On Feb. 21 Bill Rutter III told Petroleum News that “Cook Inlet has been dormant for nearly 40 years. At sixty-dollar oil, it’s screaming to be developed.”

Rutter Jr. said most of the inlet wells “have only been drilled into the top of the structure. … But you don’t know how much oil and gas is in a structure until you drill down the sides of it, drill deeper.”

Escopeta’s Kitchen wells will be drilled in about 70 feet of water and be 16,000 to 17,000 feet deep as compared to an average vertical depth of approximately 12,000 feet for the deepest inlet wells. The first well will take about 90 days to drill and test, Bob Warthen told Petroleum News March 23. A long-time Cook Inlet geologist, Warthen is a partner in Escopeta Oil and general manager of Alaska operations for the company’s new Alaska affiliate, Escopeta Oil of Alaska.

Davis hopes that the Tellus will start a whole new wave of oil and gas exploration in Cook Inlet. But even though Escopeta has the Tellus under contract for three years with a one-year option to extend, unless companies “step up to the plate and use it we’ll have to let it go when we’re done. … The demand for jack-ups is high around the world, and day rates are getting higher,” he said.

According to a Petroleum News source at drilling company Rowan a current day rate for the Tellus would be between $135,000 and $140,000 — more than twice what it would have cost two years ago.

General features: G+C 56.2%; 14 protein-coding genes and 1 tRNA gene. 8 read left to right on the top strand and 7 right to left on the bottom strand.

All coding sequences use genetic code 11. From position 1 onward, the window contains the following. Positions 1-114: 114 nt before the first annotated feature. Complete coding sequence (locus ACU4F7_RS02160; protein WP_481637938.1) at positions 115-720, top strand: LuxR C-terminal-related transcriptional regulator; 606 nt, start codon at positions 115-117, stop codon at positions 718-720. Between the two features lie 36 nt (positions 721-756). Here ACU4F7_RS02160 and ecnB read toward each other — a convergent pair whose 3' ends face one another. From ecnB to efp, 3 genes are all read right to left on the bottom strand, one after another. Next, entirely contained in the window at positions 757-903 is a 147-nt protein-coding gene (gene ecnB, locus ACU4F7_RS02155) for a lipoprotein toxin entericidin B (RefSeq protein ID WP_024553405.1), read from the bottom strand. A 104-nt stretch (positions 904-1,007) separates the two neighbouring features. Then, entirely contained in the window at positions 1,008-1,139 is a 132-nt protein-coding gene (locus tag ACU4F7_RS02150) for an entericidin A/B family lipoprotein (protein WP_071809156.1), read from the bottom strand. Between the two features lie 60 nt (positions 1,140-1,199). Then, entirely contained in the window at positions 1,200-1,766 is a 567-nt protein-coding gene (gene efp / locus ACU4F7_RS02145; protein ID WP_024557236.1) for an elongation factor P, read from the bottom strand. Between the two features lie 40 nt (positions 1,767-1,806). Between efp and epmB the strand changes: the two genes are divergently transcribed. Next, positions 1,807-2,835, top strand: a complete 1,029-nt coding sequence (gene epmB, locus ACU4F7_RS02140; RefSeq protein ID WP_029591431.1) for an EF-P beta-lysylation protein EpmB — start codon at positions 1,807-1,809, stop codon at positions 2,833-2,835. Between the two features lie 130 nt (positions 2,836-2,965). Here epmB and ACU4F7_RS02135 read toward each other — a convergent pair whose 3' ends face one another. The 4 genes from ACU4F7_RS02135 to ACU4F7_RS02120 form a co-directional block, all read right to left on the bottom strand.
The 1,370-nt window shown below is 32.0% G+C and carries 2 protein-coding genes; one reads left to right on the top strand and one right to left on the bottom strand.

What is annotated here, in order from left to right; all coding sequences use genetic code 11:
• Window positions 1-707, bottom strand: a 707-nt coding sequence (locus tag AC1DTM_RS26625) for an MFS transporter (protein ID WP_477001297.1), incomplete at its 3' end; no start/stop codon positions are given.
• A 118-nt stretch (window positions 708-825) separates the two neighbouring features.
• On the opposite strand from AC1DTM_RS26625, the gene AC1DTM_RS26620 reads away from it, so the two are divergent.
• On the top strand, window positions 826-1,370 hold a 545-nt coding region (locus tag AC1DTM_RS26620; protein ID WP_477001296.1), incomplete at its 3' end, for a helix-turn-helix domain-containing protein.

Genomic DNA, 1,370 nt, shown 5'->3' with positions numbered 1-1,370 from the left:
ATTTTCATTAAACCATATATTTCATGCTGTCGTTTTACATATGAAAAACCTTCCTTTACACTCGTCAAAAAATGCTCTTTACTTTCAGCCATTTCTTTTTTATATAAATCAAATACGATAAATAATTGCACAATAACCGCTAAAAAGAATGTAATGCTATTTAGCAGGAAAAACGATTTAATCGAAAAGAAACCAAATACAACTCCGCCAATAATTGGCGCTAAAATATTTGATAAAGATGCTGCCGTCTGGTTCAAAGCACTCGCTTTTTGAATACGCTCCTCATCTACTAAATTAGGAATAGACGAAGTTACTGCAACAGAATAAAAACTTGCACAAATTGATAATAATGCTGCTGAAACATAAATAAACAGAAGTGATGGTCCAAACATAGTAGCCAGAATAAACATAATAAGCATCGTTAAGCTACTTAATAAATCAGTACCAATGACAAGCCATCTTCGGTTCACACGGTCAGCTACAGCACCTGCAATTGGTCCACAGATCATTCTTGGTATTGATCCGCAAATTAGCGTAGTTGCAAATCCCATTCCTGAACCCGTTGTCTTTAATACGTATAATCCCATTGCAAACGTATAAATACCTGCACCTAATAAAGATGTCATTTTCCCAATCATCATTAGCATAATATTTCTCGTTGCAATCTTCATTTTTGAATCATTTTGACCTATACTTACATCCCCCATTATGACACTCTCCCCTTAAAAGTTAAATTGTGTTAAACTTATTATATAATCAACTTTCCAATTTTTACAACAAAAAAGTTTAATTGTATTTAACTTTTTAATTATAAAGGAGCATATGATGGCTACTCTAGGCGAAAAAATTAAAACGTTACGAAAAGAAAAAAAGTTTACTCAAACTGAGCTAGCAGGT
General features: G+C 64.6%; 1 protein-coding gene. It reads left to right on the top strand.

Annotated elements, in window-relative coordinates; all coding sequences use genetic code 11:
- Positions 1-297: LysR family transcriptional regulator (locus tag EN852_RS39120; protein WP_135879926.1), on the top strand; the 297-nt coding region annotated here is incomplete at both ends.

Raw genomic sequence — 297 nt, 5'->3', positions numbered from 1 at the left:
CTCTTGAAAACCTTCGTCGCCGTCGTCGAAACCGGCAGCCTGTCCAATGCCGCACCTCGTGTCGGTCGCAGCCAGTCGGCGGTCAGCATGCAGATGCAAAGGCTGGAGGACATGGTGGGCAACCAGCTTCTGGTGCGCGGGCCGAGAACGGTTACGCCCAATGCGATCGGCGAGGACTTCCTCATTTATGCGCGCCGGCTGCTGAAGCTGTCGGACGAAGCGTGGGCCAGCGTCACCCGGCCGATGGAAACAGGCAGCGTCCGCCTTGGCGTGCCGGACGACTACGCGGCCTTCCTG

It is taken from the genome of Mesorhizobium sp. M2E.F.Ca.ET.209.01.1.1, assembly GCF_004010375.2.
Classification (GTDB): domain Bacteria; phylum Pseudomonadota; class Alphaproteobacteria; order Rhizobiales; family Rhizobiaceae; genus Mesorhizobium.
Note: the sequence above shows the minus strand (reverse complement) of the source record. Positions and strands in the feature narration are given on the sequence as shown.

So which Cook Inlet operators have said they need a jack-up to explore their prospects? The two most prominent are Forest Oil for its Corsair prospect and partners ConocoPhillips and Pioneer Natural Resources for their Cosmopolitan unit.

Forest has said pre-drill analysis indicates its Corsair prospect could conservatively contain 137 million barrels of oil and 480 billion cubic feet of natural gas. Three of Corsair’s eight leases expire in January 2007. The only “practical way of extending” those leases is to unitize them, said Bill Van Dyke, acting director of the Alaska Division of Oil and Gas. But even then, an exploration plan would be needed to hold the unit. And that would likely mean drilling a well in the next year or two and either using the Tellus or bringing in a second jack-up, he said.